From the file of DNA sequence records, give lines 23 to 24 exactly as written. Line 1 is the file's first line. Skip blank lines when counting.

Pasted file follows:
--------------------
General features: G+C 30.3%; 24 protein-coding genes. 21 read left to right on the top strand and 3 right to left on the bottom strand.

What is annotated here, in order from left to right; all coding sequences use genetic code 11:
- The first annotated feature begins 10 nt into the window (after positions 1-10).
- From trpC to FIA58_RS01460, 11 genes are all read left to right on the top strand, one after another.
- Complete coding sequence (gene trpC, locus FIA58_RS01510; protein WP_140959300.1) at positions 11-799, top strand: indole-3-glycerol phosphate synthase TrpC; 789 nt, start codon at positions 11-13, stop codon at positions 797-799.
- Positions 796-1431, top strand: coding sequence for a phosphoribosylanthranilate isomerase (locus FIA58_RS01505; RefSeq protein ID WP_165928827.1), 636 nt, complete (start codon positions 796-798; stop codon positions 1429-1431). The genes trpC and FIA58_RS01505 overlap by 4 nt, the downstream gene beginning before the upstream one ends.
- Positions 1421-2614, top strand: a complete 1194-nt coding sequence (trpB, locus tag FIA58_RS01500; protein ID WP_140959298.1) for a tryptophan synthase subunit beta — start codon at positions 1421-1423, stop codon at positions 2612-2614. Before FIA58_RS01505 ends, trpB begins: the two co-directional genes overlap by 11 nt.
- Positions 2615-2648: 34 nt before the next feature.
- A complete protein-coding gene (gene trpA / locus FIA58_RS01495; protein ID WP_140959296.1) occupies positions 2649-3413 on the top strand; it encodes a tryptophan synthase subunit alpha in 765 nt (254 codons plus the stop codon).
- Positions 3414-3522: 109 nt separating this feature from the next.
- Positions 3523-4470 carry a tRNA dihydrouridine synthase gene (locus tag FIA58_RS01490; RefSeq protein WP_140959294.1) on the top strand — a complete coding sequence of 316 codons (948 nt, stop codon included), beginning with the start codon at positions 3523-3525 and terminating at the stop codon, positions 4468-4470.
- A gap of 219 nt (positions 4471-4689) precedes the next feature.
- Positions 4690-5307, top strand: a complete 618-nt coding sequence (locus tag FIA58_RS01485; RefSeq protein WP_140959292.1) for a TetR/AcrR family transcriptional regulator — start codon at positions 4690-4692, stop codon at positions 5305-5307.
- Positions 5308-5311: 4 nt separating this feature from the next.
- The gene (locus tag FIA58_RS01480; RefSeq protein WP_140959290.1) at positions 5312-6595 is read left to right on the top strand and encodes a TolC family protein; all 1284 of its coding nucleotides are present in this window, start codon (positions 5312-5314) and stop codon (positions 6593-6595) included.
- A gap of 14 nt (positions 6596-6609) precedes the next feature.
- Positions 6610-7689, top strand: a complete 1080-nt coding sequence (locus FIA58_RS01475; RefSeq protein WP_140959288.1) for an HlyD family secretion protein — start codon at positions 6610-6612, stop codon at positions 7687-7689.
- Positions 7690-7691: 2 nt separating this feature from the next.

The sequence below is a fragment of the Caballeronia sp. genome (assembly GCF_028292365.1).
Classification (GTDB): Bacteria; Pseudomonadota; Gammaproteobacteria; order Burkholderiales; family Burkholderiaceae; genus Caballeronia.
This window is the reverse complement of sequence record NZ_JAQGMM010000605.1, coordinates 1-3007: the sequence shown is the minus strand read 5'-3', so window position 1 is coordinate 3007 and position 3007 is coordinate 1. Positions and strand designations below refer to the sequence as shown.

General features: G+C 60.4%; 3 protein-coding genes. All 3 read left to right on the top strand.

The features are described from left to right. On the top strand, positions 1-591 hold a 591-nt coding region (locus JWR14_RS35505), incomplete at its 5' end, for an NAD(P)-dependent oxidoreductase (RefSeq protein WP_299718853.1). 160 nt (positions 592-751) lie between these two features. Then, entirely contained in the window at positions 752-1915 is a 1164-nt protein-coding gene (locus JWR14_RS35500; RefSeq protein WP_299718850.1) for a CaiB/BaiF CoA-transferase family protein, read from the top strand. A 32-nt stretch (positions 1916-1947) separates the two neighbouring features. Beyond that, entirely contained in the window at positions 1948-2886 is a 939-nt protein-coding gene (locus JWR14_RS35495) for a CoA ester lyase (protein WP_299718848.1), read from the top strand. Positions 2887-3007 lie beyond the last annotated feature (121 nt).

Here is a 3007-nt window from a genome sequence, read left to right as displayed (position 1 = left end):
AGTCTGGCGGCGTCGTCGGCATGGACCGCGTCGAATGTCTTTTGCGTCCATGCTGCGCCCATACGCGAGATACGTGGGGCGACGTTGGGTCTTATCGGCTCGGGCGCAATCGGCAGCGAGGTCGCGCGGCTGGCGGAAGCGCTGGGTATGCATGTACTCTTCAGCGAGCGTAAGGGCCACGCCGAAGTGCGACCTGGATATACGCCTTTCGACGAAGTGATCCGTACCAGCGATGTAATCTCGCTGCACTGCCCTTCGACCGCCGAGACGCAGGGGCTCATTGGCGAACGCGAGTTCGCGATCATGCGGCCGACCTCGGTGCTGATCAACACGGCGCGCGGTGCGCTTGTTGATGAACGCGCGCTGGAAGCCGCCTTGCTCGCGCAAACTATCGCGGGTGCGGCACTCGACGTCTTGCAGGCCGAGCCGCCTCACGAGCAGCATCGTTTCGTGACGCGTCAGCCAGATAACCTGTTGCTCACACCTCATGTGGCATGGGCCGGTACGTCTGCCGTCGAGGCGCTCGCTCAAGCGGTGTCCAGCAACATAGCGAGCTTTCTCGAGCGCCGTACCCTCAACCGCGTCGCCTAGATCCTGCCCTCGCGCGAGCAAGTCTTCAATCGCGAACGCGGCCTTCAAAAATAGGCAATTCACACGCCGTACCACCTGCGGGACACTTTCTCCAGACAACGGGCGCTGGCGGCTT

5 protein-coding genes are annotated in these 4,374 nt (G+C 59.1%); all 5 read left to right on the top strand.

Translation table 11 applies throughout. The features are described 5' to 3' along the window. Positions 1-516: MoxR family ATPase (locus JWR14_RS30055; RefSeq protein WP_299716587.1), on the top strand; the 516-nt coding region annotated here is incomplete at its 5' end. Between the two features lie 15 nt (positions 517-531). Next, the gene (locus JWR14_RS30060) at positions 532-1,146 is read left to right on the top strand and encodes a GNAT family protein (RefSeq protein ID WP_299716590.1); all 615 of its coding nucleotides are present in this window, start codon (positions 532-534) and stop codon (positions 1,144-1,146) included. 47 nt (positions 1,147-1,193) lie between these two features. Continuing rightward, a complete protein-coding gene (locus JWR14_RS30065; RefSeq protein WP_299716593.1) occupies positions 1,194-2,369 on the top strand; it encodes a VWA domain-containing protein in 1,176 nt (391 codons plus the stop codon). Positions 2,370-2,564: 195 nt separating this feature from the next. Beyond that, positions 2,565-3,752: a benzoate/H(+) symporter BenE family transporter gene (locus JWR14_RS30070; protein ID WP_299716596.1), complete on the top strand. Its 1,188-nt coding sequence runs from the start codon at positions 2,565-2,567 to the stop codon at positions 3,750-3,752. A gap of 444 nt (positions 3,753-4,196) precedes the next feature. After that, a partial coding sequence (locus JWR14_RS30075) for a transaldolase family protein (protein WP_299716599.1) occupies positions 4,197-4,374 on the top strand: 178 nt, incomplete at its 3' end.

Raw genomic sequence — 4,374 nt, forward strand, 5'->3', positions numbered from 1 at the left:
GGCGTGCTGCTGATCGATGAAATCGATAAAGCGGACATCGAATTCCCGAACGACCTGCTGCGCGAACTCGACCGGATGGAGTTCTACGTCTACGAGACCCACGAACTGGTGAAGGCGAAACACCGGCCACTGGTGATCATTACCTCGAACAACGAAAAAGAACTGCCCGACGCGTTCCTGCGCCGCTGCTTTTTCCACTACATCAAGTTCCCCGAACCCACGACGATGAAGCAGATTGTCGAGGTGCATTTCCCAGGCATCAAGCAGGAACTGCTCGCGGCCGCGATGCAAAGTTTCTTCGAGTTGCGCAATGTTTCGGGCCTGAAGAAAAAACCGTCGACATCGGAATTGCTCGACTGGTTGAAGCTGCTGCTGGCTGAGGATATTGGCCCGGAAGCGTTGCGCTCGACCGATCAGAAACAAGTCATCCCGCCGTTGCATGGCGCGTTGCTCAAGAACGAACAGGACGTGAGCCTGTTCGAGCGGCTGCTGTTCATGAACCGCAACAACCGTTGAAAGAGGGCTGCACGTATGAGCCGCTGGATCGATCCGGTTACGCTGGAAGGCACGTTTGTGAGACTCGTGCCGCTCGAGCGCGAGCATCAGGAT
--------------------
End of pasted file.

The features are described from left to right. On the top strand, positions 1-591 hold a 591-nt coding region (locus JWR14_RS35505), incomplete at its 5' end, for an NAD(P)-dependent oxidoreductase (RefSeq protein WP_299718853.1). 160 nt (positions 592-751) lie between these two features. Then, entirely contained in the window at positions 752-1915 is a 1164-nt protein-coding gene (locus JWR14_RS35500; RefSeq protein WP_299718850.1) for a CaiB/BaiF CoA-transferase family protein, read from the top strand. A 32-nt stretch (positions 1916-1947) separates the two neighbouring features. Beyond that, entirely contained in the window at positions 1948-2886 is a 939-nt protein-coding gene (locus JWR14_RS35495) for a CoA ester lyase (protein WP_299718848.1), read from the top strand. Positions 2887-3007 lie beyond the last annotated feature (121 nt).

Here is a 3007-nt window from a genome sequence, read left to right as displayed (position 1 = left end):